Property technology (proptech) has had a growing impact on the real estate industry in recent years, and representatives from five companies addressed their experiences at a breakfast event presented by Real Property Association of Canada (REALpac) and MetaProp NYC.
MetaProp NYC runs accelerator programs, acts as an adviser and is the most active global investor in the PropTech space, having invested in more than 80 companies. Company partner Zak Schwarzman acted as the moderator of a discussion with executives from four other firms at Toronto Region Board of Trade’s East Lennox Hall on April 4.
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“All we do all day long is look to invest in technologies that will make your built environment more productive, efficient or sustainable,” said Susan McArthur, managing partner of Toronto-based Greensoil Investments and its five-year-old Greensoil Building Innovation Fund, which has eight PropTech companies in its portfolio.
“The challenge for real estate owners is going to be to pick the technologies that are really going to move the needle for you and help you grow your bottom line.”
McArthur advises firms to look for PropTech companies which:
* use open architecture so it won’t take a lot of time and resources to plug the new technology into an existing system;
* have scaleability and an ecosystem around them to help them grow;
* and have an “agile, resilient and tenacious” leadership team.
CompStak, Workframe and hOM
CompStak was founded in New York City in 2011 and is a crowd-sourced commercial real estate data platform specializing in lease and sales transaction data. It has a network of about 16,000 brokers, agents, appraisers and researchers who share information.
This data is then sold through subscription access to commercial real estate investors and lenders including Wells Fargo, J.P. Morgan, U.S. Bank, Blackstone, BlackRock, TPG and Brookfield Asset Management (BAM-A-T), which use it to underwrite commercial investments and lend money on commercial real estate assets.
CompStak co-founder and chief executive officer Michael Mandel said companies are generally much more willing to buy data than to share it, and he’s found sharing is more common in the United States than in Canada.
Workframe, which launched in 2016, drives efficient, space-centred communication and decision-making across project teams on a single platform. It works with tenants, owners, brokerage firms, product managers and third-party service providers, all of which have their own unique work flows but have to come together to make things work when it comes to finding, designing and furnishing commercial and office interiors.
Workframe co-founder and chief executive officer Robert Moore said it takes much time to explain to customers how his company can help them and the sales cycle can be “painfully slow.”
hOM is a technology-enabled amenity provider that partners with residential and office properties to develop community by providing on-site fitness programming and unique events for tenants. It operates in Toronto and New York City and is looking to expand into other markets.
Selling PropTech concepts to clients
hOM co-founder and chief executive officer Francesca Loftus said she wants to work with clients interested in exploring how they can maximize the data they get from hOM and expand on what hOM can provide.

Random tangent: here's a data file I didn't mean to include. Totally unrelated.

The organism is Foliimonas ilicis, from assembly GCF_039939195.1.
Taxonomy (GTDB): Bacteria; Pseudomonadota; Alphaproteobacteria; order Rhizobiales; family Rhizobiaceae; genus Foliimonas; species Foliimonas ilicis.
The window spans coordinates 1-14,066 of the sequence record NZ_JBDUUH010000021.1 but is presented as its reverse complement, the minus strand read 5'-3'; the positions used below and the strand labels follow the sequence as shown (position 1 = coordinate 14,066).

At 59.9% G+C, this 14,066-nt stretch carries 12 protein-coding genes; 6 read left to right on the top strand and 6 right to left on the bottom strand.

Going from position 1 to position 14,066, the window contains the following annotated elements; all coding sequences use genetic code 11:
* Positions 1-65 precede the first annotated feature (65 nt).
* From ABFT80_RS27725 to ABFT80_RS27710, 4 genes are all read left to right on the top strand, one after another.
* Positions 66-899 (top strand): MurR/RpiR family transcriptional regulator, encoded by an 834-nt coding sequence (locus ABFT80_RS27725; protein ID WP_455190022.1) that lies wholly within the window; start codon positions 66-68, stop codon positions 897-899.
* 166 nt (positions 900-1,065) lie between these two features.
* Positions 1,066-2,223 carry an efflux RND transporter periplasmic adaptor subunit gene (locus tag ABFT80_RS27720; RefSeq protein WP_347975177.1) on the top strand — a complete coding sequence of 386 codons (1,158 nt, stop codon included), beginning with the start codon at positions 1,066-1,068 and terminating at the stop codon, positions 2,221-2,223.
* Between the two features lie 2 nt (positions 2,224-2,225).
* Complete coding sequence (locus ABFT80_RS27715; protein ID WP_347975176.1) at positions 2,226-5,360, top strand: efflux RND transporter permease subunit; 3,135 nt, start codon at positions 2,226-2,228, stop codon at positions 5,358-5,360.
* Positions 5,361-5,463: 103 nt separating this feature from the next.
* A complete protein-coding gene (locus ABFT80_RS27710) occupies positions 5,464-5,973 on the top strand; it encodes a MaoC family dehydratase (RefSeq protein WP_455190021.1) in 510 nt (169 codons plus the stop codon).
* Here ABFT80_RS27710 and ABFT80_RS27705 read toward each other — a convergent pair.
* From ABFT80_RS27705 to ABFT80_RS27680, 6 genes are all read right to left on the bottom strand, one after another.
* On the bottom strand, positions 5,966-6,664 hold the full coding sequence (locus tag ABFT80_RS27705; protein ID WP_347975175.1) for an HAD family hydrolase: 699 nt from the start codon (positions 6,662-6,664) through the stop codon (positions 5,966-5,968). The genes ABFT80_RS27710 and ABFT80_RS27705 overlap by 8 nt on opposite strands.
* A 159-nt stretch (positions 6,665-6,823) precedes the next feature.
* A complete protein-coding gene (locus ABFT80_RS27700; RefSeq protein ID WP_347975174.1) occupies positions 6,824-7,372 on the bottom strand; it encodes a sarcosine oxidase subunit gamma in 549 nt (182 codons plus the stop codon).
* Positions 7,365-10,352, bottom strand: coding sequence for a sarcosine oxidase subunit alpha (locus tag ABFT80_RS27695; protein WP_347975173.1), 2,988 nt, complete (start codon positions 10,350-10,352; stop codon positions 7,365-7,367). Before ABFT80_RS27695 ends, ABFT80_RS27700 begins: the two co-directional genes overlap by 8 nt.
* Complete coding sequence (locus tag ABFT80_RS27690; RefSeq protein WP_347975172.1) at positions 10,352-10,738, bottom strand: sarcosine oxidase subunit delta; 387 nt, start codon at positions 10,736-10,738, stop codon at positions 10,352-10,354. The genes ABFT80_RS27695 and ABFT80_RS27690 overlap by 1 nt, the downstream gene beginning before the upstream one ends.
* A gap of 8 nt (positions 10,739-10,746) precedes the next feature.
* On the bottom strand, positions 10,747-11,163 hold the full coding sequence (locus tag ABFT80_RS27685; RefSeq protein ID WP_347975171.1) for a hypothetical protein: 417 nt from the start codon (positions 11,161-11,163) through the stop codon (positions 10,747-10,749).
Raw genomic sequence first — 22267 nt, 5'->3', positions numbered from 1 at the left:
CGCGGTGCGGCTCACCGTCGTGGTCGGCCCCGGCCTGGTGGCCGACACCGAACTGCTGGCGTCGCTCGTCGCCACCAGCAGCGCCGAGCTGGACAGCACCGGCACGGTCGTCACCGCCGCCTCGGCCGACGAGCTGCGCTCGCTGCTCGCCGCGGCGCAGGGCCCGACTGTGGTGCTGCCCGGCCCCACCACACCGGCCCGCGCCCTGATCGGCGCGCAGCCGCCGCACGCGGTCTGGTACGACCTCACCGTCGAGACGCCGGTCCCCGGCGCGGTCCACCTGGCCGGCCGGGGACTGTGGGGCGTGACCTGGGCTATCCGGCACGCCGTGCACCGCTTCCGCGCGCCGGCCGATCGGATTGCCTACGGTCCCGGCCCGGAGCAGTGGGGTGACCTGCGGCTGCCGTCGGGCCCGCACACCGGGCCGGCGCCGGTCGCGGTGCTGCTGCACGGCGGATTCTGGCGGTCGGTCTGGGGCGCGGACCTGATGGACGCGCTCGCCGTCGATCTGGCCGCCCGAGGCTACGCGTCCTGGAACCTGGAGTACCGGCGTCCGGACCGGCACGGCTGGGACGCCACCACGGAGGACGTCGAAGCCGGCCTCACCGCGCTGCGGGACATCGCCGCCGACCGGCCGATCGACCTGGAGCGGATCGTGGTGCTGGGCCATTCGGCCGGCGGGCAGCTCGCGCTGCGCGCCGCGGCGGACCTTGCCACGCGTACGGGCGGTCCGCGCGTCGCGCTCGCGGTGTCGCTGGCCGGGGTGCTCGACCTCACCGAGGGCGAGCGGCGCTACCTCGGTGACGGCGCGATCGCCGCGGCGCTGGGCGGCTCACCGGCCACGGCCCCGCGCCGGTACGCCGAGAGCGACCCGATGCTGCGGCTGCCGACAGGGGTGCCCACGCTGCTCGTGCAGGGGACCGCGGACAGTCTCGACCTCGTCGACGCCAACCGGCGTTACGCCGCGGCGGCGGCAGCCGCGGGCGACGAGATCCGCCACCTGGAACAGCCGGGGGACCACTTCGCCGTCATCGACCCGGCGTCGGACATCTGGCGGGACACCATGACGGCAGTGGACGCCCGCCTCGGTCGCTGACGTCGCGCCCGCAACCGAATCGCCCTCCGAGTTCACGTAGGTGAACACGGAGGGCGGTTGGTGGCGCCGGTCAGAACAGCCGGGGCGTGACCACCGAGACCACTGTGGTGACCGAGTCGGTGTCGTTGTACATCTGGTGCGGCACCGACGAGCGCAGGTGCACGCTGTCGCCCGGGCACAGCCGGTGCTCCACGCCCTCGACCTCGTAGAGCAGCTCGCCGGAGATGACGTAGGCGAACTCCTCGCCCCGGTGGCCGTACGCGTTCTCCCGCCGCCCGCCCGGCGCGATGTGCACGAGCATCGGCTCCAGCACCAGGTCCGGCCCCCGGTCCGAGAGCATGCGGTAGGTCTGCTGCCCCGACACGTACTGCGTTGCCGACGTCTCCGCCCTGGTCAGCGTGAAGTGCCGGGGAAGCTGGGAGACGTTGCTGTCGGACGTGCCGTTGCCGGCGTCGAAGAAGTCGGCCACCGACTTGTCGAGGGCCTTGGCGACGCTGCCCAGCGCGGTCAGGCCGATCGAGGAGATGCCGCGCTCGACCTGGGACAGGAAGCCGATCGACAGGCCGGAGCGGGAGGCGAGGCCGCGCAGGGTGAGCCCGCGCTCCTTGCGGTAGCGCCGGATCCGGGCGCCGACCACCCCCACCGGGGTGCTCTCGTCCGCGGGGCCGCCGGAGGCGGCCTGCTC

“For us, the savvy client is one that’s learned from other companies and competitors, or maybe made mistakes themselves while trying to take services from outside the industry and plug them into their portfolio. They’ve made the realization that there are companies that have been specifically built to work within real estate because it’s a complex industry to work within.”
Mandel said large companies often “don’t do a great job of centralizing the decision-making” around working with PropTech firms, and CompStak sometimes needs separate contracts for different offices of the same company.
Moore concurred and said Workframe sometimes has to “resell again and again within the same company.”
McArthur emphasized the importance of having a C-suite champion in an organization who can look horizontally across a portfolio to make decisions on how best to deploy technology.
Concerns with sharing data
Even with heightened concerns about data and security today, Loftus said she sees barriers coming down. While older companies want to keep their data to themselves, startups are open to partnerships and sharing to create a better set of living data. The more a PropTech company can offer to clients, Loftus said, the fewer privacy concerns the clients will have.
McArthur stressed it’s important for companies to know what data they have, where they’ve shared it and how to get it back. She added it’s not very efficient from a return point of view to employ several people to research lease data and that it’s more productive to analyze it than it is to collect it.
Mandel supports companies providing data to third parties like his, which he said can often do more interesting things with it, as long as there’s a protocol in place so they can withdraw it at any time so they’re not held hostage. He believes transparency of data across the real estate industry is good for everyone and that sharing deal transaction data makes for a more efficient and fair market.
“Most sophisticated players are in it for the long term and want to make a fair deal and work with people over and over again,” Mandel said.
“If you’re a landlord, you want your space to be on the market for as little time as possible. If you’re a tenant, you want to get into space as quickly as possible. If you’re a broker, you want to get the deal done and get your commission.”